Boomkat Product Review:
Self-taught composer and sound-designer from Kyiv, Ukraine, Oleg Shpudeiko presents a new solo LP as Heinali, an evocative avant-ambient journey through what he describes “a period of recovery from an emotionally dark place...a kind of personal therapy.
"Anthem is rich with timbral abstractions, combining breathtaking beauty with an esoteric otherworldliness. Crushing waves of distortion that bring to mind Ben Frost or Oneohtrix Point Never surround radiant sound-design in the mould of Jon Hopkins or Andy Stott. Pulsing, fluttering synth-worlds like those of Emeralds or Popol Vuh orbit through a galaxy of texture not unlike Clint Mansell’s Moon score. The ghost of piano-and-string chamber music is apparent through the record as a haunting melancholy, though minimal in its corporeal presence. The emotional deliverance of film score is felt here as a dark and cathartic resonance, its swells of orchestral lushness created by vibrant layers of electroacoustic sound rather than multiple musicians. Shpudeiko also constructed the soundtrack to PlayStation’s 2016 videogame Bound, and echoes a similar sense of digital storytelling in Anthem.
The album’s stylistic and compositional elements - sometimes familiar, sometimes alien - are the results of years of sharpening, a new meeting point of Heinali’s creative voyages. Shpudeiko has sailed through a multitude of musical ports in his previous works. Much of his commercial and commissioned work for film, television and dance (dating back to 2009) evokes the string-orientated subtlety and tenderness of Ludovico Einaudi, Max Richter or film score great Hans Zimmer. But by the mid-2010’s Shpudeiko felt Heinali had completed the “shift away from the modern-classical aesthetic”. His output now embodies as much processed-sound electroacoustic explorations as gentle solo piano; as much challenging music as sombre or serene music. In November 2016 his score - described as “a stunning electronic soundscape” - for A Thread by choreographer Jean Abreu was performed at London’s prestigious Southbank Centre.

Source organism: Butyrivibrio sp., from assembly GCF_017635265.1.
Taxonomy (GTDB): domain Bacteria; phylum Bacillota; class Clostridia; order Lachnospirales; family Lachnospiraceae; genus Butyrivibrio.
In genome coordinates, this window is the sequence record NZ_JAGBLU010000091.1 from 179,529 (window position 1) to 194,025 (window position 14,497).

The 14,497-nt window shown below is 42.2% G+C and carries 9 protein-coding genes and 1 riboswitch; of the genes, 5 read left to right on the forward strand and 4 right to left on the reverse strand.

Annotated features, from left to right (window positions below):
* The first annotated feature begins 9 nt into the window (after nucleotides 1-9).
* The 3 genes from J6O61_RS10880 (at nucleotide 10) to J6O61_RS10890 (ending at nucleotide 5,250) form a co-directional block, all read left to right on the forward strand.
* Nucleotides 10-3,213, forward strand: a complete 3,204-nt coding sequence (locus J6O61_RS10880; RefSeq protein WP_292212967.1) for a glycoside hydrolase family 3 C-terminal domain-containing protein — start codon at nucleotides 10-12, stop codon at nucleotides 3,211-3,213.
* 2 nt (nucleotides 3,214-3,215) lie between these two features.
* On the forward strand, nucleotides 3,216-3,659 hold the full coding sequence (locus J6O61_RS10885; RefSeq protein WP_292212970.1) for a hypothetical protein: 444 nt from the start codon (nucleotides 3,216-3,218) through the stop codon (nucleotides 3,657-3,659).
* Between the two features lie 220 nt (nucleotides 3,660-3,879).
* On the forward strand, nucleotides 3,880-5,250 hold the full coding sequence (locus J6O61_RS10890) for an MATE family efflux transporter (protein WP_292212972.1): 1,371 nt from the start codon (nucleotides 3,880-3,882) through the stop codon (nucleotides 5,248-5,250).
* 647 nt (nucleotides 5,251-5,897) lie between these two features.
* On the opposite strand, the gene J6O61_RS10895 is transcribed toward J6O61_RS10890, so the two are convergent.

Oleg produced and recorded Anthem in his own apartment in Kyiv over a period of a few years, using a substantial arsenal of hardware and computer processing, ranging from heavyweight Korg and Moog gear, to the beloved and vintage homemade SoundHack and AudioMulch software, to “old Soviet digital effects, glitchy as hell.”